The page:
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Hot on the heels that Australians will be able to jet off to New Zealand, it's been revealed we could soon be able to travel to some Asian and Pacific destinations without hotel quarantine.
According to the Sydney Morning Herald, immigration and health authorities 'are exploring plans to open up to Singapore within months, followed by other nations with low COVID-19 numbers such as Fiji, Vietnam and Thailand, as well as Japan and South Korea' by August.
Australia's Prime Minister revealed that the countries were being considered for future travel however insisted it's not going to be in the next few months.
"We have looked at places like Singapore and Japan and South Korea and countries like this, but at this stage, we are not in a position to move forward on any of those," he said.
New Zealand Prime Minister Jacinda Ardern announced yesterday (April 6) that the trans-Tasman travel bubble with Australia will officially kick off from April 19.
It marks the first time Australians will be allowed to travel overseas without needing to quarantine on their arrival or return since borders were closed in March last year.
The NZ leader explained that the bubble will operate on a state-by-state basis and the country won't hesitate to shut travel if there is a Covid-19 outbreak that can't be easily traced.
"If a case is found that is quite clearly linked to a border worker in a quarantine facility and is well contained, you'll likely see travel continue in the same way as you could see life continue if that happened here in Australia.
"If, however, a case was found that was not clearly linked to the border, and a state responded by a short lockdown to identify more information, we'd likely pause flights from that state in the same way we would stop travel into and out of a region in New Zealand as if it was were going into a full lockdown.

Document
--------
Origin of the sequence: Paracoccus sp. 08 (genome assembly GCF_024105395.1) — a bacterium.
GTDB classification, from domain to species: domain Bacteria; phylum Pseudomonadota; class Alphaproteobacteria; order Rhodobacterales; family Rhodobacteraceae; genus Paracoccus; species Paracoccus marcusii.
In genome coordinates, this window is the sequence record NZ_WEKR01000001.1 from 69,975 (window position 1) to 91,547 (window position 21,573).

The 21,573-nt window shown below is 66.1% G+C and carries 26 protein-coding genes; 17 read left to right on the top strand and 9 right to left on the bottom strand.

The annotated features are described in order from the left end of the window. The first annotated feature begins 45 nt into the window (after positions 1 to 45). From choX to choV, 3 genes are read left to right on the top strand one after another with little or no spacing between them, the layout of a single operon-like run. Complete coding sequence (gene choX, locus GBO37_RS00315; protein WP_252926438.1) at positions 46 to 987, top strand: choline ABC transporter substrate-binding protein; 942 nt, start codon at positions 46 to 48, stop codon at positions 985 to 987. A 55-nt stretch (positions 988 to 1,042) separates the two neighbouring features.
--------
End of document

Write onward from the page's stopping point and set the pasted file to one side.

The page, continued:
"And if we saw multiple cases of unknown origin, we would likely suspend flights for a set period of time."
Scott Morrison described the two-way bubble as 'the first of many more steps to come' as the country makes its way to adapting to Covid-19 'normal'.
"The fact that we can now combine again will mean jobs, will mean people reunited. It will mean many opportunities as those normal relations are restored between Australia and NZ," Morrison said.
"This is the first of many more steps to come, I believe, as we get back to a more normal position, not only over the course of this year but beyond," he said.
However, David Beirman, a senior lecturer in tourism at UTS Business School, said he was 'cautiously optimistic' about the bubble.
"New Zealand has tended to be very skittish about the coronavirus ... they also seem to close the borders fairly regularly ... but we've got to look on the bright side of it," Dr Beirman said according to The New Daily.
"For one, New Zealand is the first country that Australians have actually been permitted to visit in over a year ... that's a big change."
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